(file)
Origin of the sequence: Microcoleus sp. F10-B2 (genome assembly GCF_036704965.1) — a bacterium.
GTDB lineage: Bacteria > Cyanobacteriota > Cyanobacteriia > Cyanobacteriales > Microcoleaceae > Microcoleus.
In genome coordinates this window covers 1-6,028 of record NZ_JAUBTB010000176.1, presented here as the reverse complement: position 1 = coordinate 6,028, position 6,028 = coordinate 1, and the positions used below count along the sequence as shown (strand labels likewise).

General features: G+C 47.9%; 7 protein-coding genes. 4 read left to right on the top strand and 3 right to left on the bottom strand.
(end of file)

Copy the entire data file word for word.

Origin of the sequence: Microcoleus sp. F10-B2 (genome assembly GCF_036704965.1) — a bacterium.
GTDB lineage: Bacteria > Cyanobacteriota > Cyanobacteriia > Cyanobacteriales > Microcoleaceae > Microcoleus.
In genome coordinates this window covers 1-6,028 of record NZ_JAUBTB010000176.1, presented here as the reverse complement: position 1 = coordinate 6,028, position 6,028 = coordinate 1, and the positions used below count along the sequence as shown (strand labels likewise).

General features: G+C 47.9%; 7 protein-coding genes. 4 read left to right on the top strand and 3 right to left on the bottom strand.